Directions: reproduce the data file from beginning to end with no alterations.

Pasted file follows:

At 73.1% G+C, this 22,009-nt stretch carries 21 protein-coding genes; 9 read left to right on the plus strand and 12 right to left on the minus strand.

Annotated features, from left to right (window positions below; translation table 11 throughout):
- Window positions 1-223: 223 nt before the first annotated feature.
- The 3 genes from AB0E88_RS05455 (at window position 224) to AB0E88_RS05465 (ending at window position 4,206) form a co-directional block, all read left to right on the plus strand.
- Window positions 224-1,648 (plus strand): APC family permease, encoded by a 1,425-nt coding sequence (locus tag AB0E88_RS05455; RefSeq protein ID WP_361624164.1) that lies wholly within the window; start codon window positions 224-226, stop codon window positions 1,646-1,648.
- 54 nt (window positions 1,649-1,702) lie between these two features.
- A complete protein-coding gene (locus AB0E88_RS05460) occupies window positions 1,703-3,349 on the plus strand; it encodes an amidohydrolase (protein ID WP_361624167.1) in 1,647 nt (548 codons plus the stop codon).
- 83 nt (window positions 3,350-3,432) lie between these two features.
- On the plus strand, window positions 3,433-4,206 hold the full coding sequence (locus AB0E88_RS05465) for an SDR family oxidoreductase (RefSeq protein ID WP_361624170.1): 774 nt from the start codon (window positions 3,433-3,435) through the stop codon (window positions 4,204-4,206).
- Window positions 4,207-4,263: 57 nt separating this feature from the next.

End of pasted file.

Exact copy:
At 73.1% G+C, this 22,009-nt stretch carries 21 protein-coding genes; 9 read left to right on the plus strand and 12 right to left on the minus strand.

Annotated features, from left to right (window positions below; translation table 11 throughout):
- Window positions 1-223: 223 nt before the first annotated feature.
- The 3 genes from AB0E88_RS05455 (at window position 224) to AB0E88_RS05465 (ending at window position 4,206) form a co-directional block, all read left to right on the plus strand.
- Window positions 224-1,648 (plus strand): APC family permease, encoded by a 1,425-nt coding sequence (locus tag AB0E88_RS05455; RefSeq protein ID WP_361624164.1) that lies wholly within the window; start codon window positions 224-226, stop codon window positions 1,646-1,648.
- 54 nt (window positions 1,649-1,702) lie between these two features.
- A complete protein-coding gene (locus AB0E88_RS05460) occupies window positions 1,703-3,349 on the plus strand; it encodes an amidohydrolase (protein ID WP_361624167.1) in 1,647 nt (548 codons plus the stop codon).
- 83 nt (window positions 3,350-3,432) lie between these two features.
- On the plus strand, window positions 3,433-4,206 hold the full coding sequence (locus AB0E88_RS05465) for an SDR family oxidoreductase (RefSeq protein ID WP_361624170.1): 774 nt from the start codon (window positions 3,433-3,435) through the stop codon (window positions 4,204-4,206).
- Window positions 4,207-4,263: 57 nt separating this feature from the next.